Whitney can say that with a degree of certainty because one of the first things she and her team of researchers had to do was to define exactly what a tusk is. Previously it had been a somewhat ambiguous term.
They determined that for a tooth to be a tusk it must extend out from the mouth, be made solely of dentine, and grow continuously so it would regenerate if damaged or broken. Regular mammal teeth are also made of dentine but are coated in hard enamel, which would preclude continuous growth.
And therein lies a trade-off and perhaps a clue about the environmental pressures and relative evolutionary advantages for animals with each. Enamel-covered teeth are more durable but irreplaceable; tusk teeth could be used for fighting or digging because if damaged they could repair themselves and keep growing.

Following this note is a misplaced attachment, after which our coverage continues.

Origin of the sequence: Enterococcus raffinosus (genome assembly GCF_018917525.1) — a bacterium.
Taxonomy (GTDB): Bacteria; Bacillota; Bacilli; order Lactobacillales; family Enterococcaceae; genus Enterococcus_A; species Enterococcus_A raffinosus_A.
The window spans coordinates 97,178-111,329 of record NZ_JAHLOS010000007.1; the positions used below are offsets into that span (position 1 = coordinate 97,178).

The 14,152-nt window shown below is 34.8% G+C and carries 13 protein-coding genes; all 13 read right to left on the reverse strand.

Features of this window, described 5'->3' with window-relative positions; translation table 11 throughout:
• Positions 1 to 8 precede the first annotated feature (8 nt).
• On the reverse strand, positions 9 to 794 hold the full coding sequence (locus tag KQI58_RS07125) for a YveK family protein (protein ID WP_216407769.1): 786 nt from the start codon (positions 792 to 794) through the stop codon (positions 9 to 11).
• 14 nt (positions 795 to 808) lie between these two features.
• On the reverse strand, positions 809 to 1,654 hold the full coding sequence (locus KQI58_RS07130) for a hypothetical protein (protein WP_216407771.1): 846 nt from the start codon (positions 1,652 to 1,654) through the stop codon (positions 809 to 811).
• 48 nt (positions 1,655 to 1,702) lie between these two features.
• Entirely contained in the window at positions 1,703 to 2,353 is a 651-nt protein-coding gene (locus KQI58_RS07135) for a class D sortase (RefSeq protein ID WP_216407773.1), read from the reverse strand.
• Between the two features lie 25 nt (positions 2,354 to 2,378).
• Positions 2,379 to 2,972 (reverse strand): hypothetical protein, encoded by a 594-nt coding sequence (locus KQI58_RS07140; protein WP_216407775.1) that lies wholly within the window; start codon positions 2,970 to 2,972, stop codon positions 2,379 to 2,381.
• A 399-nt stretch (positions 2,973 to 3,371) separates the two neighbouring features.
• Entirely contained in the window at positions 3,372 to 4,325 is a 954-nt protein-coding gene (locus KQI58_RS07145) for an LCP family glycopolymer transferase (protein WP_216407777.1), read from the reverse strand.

Whitney and her colleagues then set out to see how tusks evolved. They analyzed paper-thin slices of fossilized teeth from 19 dicynodont specimens, representing 10 different species, and used micro-CT scans to examine how the tusks attached to the skull to see whether there was any evidence of continuous growth.
They found that some of the dicynodont tusks they examined didn’t make the cut. Many of the early dicynodont tusks were coated in enamel instead of dentine, making those “tusks” just very large teeth.